With the House scheduled to vote as early as today to repeal legislation requiring energy efficient light bulbs, it’s worth reviewing some of the nonsense that has been floating around in the blogosphere and cyberspace about this subject.
Over at Politifact.com, they provide a summary of their findings over the past year, including several lies that received their “Pants On Fire” distinction. http://www.politifact.com/truth-o-meter/article/2011/jul/12/house-vote-light-bulb-bill-today/
Two basic falsehoods: Democrats have already voted to ban conventional lights bulbs in favor of dangerous fluorescent light bulbs; and the current law, which takes effect Jan. 1, represents governmental interference in our lives and President Obama interfering with free enterprise.
Here’s a portion of Politifact’s conclusions:
“First off, it's not accurate to pin the law entirely to Democrats. It's true that more Democrats than Republicans voted for the Energy Independence and Security Act of 2007. But it got a measure of bipartisan support (with a GOP lawmaker as a key proponent) and it was signed by Republican President George W. Bush. Obama was a non-factor.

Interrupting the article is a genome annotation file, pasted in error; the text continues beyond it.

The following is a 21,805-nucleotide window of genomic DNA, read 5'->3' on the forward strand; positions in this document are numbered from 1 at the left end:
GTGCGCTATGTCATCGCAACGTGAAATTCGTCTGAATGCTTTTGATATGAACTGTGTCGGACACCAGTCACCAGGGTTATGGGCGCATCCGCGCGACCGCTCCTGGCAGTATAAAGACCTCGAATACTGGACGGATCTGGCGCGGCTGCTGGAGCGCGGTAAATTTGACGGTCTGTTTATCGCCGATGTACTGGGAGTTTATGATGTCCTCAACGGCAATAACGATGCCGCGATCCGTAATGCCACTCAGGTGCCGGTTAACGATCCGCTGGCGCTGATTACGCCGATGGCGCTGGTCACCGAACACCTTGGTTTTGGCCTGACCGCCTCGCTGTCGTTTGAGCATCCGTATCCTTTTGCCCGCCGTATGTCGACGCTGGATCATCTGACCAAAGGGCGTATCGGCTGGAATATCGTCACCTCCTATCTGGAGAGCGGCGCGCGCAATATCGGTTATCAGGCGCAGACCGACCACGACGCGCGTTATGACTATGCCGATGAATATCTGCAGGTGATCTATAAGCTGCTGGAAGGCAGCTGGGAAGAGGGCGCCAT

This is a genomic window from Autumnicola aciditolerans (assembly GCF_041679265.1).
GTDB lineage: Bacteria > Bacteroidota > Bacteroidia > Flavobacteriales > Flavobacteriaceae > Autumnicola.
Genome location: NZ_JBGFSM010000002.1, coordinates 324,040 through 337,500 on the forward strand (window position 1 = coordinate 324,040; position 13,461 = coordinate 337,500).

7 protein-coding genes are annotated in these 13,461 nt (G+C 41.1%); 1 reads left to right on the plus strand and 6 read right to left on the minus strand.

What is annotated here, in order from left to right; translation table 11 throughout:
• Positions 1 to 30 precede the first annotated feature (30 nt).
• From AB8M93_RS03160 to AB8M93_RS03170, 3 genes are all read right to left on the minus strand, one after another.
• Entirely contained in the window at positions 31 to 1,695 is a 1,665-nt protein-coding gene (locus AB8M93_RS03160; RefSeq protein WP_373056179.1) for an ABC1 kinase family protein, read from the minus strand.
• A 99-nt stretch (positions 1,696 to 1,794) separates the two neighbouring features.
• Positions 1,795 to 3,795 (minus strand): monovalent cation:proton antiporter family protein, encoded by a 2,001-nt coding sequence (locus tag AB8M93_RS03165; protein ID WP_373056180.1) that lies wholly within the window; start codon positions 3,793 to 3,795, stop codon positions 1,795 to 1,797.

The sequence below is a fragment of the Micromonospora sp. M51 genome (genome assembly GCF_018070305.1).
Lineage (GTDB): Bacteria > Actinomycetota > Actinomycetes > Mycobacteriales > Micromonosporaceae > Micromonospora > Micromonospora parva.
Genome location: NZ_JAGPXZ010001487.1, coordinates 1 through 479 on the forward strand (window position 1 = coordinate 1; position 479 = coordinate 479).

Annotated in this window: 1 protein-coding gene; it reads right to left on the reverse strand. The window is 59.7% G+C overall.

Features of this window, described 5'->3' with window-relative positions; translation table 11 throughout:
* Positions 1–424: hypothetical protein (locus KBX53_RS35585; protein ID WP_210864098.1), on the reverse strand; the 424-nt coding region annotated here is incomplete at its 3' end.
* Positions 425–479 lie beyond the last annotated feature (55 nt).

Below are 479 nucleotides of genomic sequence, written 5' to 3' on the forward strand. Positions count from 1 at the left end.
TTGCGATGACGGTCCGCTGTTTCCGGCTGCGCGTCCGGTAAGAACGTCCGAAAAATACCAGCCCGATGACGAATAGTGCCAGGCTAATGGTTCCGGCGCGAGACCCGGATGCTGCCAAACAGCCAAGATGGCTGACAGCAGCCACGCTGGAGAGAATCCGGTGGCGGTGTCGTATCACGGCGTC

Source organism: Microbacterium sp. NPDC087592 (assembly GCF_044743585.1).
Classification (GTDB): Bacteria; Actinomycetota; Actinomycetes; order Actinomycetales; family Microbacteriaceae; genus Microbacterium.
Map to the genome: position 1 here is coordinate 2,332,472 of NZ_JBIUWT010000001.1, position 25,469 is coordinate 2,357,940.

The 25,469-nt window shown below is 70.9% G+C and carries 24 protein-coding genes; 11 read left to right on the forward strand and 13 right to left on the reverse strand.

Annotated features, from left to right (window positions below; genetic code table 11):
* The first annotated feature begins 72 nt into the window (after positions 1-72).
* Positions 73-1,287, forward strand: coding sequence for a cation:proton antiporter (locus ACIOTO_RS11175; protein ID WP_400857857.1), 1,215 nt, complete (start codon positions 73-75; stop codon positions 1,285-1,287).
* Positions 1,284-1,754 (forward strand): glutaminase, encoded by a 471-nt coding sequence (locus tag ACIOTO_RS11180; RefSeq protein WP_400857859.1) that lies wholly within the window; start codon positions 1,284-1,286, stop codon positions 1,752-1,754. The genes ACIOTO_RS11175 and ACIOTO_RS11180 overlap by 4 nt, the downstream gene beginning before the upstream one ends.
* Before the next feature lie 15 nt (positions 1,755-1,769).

“More importantly, we found the law does not ban incandescent light bulbs. The law is technology neutral; it requires new light bulbs meet new efficiency standards. It's true that the traditional versions of incandescent light bulbs do not meet those new standards and will be phased out of existence.
“Compact fluorescent and LED bulbs offer more efficient alternatives, but if incandescent light is your thing, the major light bulb makers have you covered. They are now selling halogen incandescent bulbs that meet the new efficiency standards.”
The Republican bill faces a steep challenge because it needs a two-thirds majority to pass the House, and even if it passed, it would then face the unlikely prospect of Senate approval. In addition, advocates have shown that, despite the higher cost of fluorescents, the long-term cost is cheaper. The country would reduce energy consumption by an estimated $18 billion a year, saving consumers between $80 to $180 on their electric bills annually.